>>The difference between this index and an expression based index (eg: SUBSTRING(1, 10) to index the first 10 chars),
>>is that with this index you don't have to use the same expression in the WHERE clause

I must ask - you can not do something in this situation?
This block design?
Or you only do not need to put "SUBSTRING(X.AAA, 1, 100)='SOME_TEXT' " in where clause?

Dmitry Yemanov added a comment - 11/Aug/10 09:18 AM
The key point is that you're still writing the "unlimited" expression, e.g. WHERE AAA = 'SOME_TEXT' and it still uses the index even if it has the length limit specified.

Karol Bieniaszewski added a comment - 13/Aug/10 06:06 AM
>>The key point is that you're still writing the "unlimited" expression, e.g. WHERE AAA = 'SOME_TEXT' and it still uses the index even if it has the length limit specified.

du you mean
expression index on Substring(X.AAA, 1, 5)
and where clause
where substring(X.AAA, 1, 5)='1234' - this should use index
where substring(X.AAA, 1, 5)='123456' and this should not use index when length is specified?

if yes then what with this situation?
'123%4' - lenght is 5 but % exists ;-)

and i suppose user know length of query string '123456' in application before they put it in where clause?
In application they should only test
if length(value)>5 then
  result:= restult + 'X.AAA=' + value else
  result:= result + 'substring(X.AAA, 1, 5)=' + value





 

Dmitry Yemanov added a comment - 13/Aug/10 06:42 AM
I don't mean expressions indices or any function like substring at all. This ticket has nothing to do with them. Instead, this is a regular index but the one which truncates the keys up to the specified limit when you insert the value into the index or search for the value using the index. Of course, this means that the index lookup may return false matches (keys "abc[def]" and "abc[ghj]" are considered the same), but the full-length comparison is internally performed once the record is fetched anyway, so it's not an issue in practice.

create table tab (col varchar(10));
create index itab on tab (col) length 3;

insert into tab (col) values ('abcdef'); -- key: 'abc'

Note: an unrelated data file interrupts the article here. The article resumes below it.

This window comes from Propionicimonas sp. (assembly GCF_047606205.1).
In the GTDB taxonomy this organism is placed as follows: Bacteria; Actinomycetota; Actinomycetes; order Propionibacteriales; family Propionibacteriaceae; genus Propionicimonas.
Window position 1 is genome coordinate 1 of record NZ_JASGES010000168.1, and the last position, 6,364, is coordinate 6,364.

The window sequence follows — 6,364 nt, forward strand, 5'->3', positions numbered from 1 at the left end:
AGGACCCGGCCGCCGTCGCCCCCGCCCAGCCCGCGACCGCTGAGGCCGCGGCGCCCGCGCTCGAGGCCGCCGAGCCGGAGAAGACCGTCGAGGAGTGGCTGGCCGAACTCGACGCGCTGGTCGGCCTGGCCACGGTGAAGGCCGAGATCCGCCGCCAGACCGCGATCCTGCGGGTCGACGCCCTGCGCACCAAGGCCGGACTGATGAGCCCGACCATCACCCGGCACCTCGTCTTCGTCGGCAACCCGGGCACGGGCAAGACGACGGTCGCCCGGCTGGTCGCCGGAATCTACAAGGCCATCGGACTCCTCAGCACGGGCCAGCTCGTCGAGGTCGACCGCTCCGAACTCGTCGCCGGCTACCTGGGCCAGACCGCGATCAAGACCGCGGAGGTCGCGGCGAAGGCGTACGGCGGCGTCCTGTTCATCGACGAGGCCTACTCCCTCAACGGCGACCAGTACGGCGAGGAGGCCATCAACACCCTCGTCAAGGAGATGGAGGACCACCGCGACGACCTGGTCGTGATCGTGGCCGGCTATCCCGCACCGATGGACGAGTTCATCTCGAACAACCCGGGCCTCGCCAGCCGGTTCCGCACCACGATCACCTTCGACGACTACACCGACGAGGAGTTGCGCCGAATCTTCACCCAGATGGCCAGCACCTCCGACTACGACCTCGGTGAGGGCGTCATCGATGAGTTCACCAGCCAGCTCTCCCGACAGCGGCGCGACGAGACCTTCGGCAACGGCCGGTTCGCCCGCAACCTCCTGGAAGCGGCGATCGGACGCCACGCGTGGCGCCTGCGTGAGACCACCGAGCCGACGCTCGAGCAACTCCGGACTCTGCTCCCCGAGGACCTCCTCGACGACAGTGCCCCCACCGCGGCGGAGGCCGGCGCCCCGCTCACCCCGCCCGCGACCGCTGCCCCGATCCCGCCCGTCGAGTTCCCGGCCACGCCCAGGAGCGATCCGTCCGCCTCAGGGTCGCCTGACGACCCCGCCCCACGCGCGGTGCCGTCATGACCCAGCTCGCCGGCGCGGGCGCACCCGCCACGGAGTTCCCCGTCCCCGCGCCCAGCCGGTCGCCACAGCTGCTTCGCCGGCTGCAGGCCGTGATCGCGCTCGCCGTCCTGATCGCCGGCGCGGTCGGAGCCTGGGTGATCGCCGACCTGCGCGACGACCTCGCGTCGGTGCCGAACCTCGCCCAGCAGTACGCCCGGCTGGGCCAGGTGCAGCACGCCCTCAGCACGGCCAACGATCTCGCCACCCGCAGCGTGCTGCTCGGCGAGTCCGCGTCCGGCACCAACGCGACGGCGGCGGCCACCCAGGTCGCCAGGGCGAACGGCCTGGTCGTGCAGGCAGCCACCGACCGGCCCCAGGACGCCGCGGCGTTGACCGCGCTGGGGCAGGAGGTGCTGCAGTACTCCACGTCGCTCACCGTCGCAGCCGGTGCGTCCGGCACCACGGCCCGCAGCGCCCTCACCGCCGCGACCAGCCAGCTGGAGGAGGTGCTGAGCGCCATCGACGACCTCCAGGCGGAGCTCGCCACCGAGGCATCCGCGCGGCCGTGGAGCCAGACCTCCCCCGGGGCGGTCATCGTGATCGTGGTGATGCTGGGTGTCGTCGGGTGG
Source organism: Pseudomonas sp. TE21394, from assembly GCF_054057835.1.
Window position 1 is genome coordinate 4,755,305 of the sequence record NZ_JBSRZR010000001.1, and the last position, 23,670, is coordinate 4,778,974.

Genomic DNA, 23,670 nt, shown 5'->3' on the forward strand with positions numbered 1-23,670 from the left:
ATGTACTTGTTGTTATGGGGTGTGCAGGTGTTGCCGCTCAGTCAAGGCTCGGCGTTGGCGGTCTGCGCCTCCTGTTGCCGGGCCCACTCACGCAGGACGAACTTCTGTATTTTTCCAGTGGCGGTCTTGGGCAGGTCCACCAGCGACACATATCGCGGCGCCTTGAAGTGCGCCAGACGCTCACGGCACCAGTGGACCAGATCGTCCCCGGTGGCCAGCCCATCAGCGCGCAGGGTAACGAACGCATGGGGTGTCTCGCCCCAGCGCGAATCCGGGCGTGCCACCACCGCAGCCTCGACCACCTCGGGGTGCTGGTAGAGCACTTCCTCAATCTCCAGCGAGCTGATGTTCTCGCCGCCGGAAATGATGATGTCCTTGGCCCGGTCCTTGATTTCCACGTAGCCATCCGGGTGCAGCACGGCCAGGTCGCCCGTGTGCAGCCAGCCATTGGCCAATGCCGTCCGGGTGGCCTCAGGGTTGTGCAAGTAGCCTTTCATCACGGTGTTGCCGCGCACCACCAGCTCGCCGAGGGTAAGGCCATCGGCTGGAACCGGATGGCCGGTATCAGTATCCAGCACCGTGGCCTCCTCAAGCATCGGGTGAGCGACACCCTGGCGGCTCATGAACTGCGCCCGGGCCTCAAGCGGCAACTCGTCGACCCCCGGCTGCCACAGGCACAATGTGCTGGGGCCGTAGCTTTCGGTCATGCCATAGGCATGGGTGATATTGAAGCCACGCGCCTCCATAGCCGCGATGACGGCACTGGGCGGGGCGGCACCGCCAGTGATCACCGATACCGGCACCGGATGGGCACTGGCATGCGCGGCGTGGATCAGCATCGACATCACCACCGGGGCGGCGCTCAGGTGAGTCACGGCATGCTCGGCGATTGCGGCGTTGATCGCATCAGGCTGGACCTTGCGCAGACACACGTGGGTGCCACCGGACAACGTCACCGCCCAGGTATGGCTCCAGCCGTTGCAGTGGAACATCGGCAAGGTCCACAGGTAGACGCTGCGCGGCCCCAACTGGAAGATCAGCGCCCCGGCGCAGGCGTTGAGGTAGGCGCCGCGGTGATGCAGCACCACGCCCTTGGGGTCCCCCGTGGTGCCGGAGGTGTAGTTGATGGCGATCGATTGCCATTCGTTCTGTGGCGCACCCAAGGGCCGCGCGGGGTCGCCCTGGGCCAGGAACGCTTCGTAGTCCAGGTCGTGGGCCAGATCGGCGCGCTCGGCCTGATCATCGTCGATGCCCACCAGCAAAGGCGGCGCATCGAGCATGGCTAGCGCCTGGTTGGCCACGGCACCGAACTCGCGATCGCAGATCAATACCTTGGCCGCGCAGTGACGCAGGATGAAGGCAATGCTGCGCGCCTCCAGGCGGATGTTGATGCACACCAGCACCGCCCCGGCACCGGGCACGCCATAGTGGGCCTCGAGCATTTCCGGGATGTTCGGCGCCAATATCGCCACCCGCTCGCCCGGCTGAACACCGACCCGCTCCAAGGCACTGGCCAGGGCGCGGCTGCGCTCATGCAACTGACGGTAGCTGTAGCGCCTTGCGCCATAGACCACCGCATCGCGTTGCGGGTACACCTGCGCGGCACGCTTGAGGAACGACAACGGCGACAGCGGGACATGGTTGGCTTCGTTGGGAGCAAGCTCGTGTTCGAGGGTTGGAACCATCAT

insert into tab (col) values ('abcqwe'); -- key: 'abc'
insert into tab (col) values ('defqwe'); -- key: 'def'
insert into tab (col) values ('qwerty'); -- key: 'qwe'

select * from tab where col = 'qqq' -- 0 rows returned, 0 indexed reads
select * from tab where col = 'abc' -- 0 rows returned, 2 indexed reads
select * from tab where col = 'qwe' -- 0 row returned, 1 indexed read
select * from tab where col = 'abcdef' -- 1 row returned, 2 indexed reads
select * from tab where col = 'abcqwe' -- 1 row returned, 2 indexed reads
select * from tab where col = 'defqwe' -- 1 row returned, 1 indexed read
etc

Karol Bieniaszewski added a comment - 13/Aug/10 07:26 AM - edited
>>I don't mean expressions indices or any function like substring at all. This ticket has nothing to do with them
I see that this ticket has much in common with expression index
and i see only 1 index read benefits replacing expression index by length in your sample ;-)
index read count i get from FlameRobin

create table tab (col varchar(10));
create index itab on tab COMPUTED BY(SUBSTRING(col FROM 1 FOR 3));

insert into tab (col) values ('abcdef'); -- key: 'abc'
insert into tab (col) values ('abcqwe'); -- key: 'abc'
insert into tab (col) values ('defqwe'); -- key: 'def'
insert into tab (col) values ('qwerty'); -- key: 'qwe'


select * from tab where SUBSTRING(COL FROM 1 FOR 3)=SUBSTRING('qqq' FROM 1 FOR 3) and COL='qqq' -- 0 rows returned, 1{0} indexed reads
select * from tab where SUBSTRING(COL FROM 1 FOR 3)=SUBSTRING('abc' FROM 1 FOR 3) and COL='abc' -- 0 rows returned, 3{2} indexed reads
select * from tab where SUBSTRING(COL FROM 1 FOR 3)=SUBSTRING('qwe' FROM 1 FOR 3) and COL='qwe' -- 0 row returned, 2{1} indexed read
select * from tab where SUBSTRING(COL FROM 1 FOR 3)=SUBSTRING('abcdef' FROM 1 FOR 3) and COL='abcdef' -- 1 row returned, 3{2} indexed reads
select * from tab where SUBSTRING(COL FROM 1 FOR 3)=SUBSTRING('abcqwe' FROM 1 FOR 3) and COL='abcqwe' -- 1 row returned, 3{2} indexed reads
select * from tab where SUBSTRING(COL FROM 1 FOR 3)=SUBSTRING('defqwe' FROM 1 FOR 3) and COL='defqwe' -- 1 row returned, 2{1} indexed read

of course - query look worse ;-)

Dmitry Yemanov added a comment - 13/Aug/10 08:09 AM
Isn't your "query look worse" point a good enough reason? ;-) Why adding a substring call to the every query if it's more elegant to use the natural form of the query?

Karol Bieniaszewski added a comment - 13/Aug/10 08:49 AM - edited
Of course :)

But i saw above discussion that expression index can not be used here for speed up query for strings 10000 length
like MySQL do and because of that this should be implemented
what is not true ;-)

Vrinda Nayak added a comment - 15/Nov/17 04:29 PM
Hello,
We're using Firebird 3.0.2 for the project and the solution for issue reported above is what I'm looking for in my project.

The 3 table columns which are being used for creating a unique index are of type VARCHAR(255) each. But I cannot proceed as I get the error

"Resource Exception. unsuccessful metadata update; key size exceeds implementation restriction for index [SQLState:42000, ISC error code:335544351]"

Our requirement is to use first 64 chars of each of these 3 columns for indexing;
something like : "alter table tablename add constraint indexname unique (col1(64), col2(64), col3(64));"
which allows to specify length of columns for indexing in MYSQL.

Looking from the comments trail, it is reported long back; is there any fix or workaround for this (without having to use substring etc.)?

Can someone please advise/help?